A Year with Sir Terry Pratchett

March 16, 2015

It’s been four days. That’s about right. Any sooner would seem creepy, but to wait longer just wouldn’t feel right.

Four days ago, I joined the rest of the world and said goodbye to Sir Terry Pratchett. I never met Sir Terry, although one of my students did at an Atlanta book signing 20 years ago. She had him sign a book to me, and it’s one of my most cherished possessions.

This isn’t my homage to the man. I never knew the man, (I did like his hat) only his work, and specifically his Discworld novels. I bought The Colour of Magic in 1987, read it in one sitting, and was hooked. I purchased almost all of them, and when we moved to Connecticut ten years ago, I left most of my books in storage, but I brought my Discworld collection, and I’ve added to it. As an educator, I gave Sir Terry Pratchett the greatest honor I could: I never tried to teach one of his works. They weren’t made to be taught. Lord of the Flies is made to be taught. Poor Piggy. The Discworld novels served a higher, more personal purpose, to illuminate our world with high humor, and when you least expected it, rake with some unexpected wisdom or altogether unlooked for insight. Granny Weatherwax slashed across my soul like lightning. These books left marks, like scars from some painful but humorous tale involving pirates and 5-year-olds.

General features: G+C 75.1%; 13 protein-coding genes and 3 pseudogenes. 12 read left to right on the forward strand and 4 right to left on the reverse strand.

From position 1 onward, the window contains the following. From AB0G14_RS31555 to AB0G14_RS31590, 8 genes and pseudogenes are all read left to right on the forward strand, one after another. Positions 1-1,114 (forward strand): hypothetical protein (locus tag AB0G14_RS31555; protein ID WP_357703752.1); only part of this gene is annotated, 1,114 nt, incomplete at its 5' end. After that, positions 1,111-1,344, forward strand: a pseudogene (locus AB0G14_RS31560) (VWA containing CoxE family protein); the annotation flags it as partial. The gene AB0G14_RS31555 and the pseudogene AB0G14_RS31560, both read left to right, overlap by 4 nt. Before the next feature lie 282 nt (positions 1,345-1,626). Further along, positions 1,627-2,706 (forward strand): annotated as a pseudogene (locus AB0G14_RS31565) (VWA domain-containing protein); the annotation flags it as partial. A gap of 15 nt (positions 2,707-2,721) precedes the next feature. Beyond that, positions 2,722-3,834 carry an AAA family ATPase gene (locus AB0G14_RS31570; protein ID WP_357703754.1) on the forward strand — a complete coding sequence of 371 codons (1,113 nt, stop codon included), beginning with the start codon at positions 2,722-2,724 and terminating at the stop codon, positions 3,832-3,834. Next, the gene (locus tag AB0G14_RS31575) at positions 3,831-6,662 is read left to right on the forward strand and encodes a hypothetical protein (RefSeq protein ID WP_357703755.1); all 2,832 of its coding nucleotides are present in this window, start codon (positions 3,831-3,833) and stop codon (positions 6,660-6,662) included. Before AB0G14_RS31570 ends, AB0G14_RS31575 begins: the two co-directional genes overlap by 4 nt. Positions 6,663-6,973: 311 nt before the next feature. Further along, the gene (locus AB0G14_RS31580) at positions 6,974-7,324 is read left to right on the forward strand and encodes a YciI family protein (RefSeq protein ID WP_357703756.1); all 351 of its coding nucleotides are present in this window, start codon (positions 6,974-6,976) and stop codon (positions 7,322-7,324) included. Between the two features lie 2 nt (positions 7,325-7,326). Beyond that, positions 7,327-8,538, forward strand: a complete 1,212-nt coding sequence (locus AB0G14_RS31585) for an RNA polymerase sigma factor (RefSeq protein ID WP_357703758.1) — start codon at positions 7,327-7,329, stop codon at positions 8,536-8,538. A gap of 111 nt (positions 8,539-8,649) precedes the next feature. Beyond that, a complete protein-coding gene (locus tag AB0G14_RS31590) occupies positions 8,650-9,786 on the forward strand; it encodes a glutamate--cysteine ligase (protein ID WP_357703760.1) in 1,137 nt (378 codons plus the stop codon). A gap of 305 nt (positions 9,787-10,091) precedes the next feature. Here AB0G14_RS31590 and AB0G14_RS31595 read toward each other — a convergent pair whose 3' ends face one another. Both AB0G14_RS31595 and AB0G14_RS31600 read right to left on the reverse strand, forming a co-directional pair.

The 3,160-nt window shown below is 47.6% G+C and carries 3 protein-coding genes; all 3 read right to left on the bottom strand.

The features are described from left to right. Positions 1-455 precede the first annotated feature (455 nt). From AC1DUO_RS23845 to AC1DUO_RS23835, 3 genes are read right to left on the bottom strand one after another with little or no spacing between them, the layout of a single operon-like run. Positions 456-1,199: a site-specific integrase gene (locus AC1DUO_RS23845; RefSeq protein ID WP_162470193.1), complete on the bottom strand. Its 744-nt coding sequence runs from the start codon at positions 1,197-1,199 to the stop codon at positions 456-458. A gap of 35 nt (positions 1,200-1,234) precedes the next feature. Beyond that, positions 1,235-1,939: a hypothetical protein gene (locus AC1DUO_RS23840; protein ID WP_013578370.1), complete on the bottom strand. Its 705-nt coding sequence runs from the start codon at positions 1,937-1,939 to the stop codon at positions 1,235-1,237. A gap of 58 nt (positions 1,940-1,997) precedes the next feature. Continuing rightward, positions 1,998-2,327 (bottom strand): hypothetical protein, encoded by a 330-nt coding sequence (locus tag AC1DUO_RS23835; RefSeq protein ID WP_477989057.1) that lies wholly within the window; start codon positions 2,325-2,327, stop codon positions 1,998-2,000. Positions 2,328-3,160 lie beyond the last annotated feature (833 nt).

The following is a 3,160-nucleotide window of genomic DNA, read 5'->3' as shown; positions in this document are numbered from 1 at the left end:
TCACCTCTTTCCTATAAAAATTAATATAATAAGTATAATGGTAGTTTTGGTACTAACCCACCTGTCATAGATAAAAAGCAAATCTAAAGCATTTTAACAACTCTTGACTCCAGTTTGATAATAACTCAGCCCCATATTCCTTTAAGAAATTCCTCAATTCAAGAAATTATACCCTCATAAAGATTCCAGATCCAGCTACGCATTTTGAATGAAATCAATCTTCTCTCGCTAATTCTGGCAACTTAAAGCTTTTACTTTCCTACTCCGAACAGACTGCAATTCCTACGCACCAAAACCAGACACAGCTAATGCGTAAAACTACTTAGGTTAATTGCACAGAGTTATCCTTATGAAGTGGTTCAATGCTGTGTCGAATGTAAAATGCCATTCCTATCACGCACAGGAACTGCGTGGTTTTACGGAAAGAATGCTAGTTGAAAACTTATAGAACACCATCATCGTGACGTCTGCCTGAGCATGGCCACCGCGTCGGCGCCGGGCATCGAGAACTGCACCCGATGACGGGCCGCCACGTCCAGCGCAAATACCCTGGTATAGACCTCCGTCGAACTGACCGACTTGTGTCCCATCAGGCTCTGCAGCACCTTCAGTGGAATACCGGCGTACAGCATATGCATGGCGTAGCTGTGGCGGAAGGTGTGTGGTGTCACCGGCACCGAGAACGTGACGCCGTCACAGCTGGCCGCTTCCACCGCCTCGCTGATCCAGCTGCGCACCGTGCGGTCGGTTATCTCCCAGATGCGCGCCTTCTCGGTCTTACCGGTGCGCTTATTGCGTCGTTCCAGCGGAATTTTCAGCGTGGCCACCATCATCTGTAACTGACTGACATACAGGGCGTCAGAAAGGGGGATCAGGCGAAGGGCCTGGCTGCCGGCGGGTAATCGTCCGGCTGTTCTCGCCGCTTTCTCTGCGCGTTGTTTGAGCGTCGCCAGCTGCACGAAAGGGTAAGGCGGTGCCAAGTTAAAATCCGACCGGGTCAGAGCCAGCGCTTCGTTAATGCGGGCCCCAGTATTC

So today, I begin my Year with Sir Terry. I was going to start a website, but I couldn’t afford it. Does anybody blog anymore? Writing a blog is starting to sound like learning how to shoe horses. None of that. I’m starting over, reading his works again in more or less the same order that I went through them the first time. A year with Sir Terry. That’s a year well spent, and at the end, his last work will be waiting for me: The Shepherd’s Crown, final setting for Ms. Tiffany Aching. I’ll miss her.

I miss him already.

terry phone books 015


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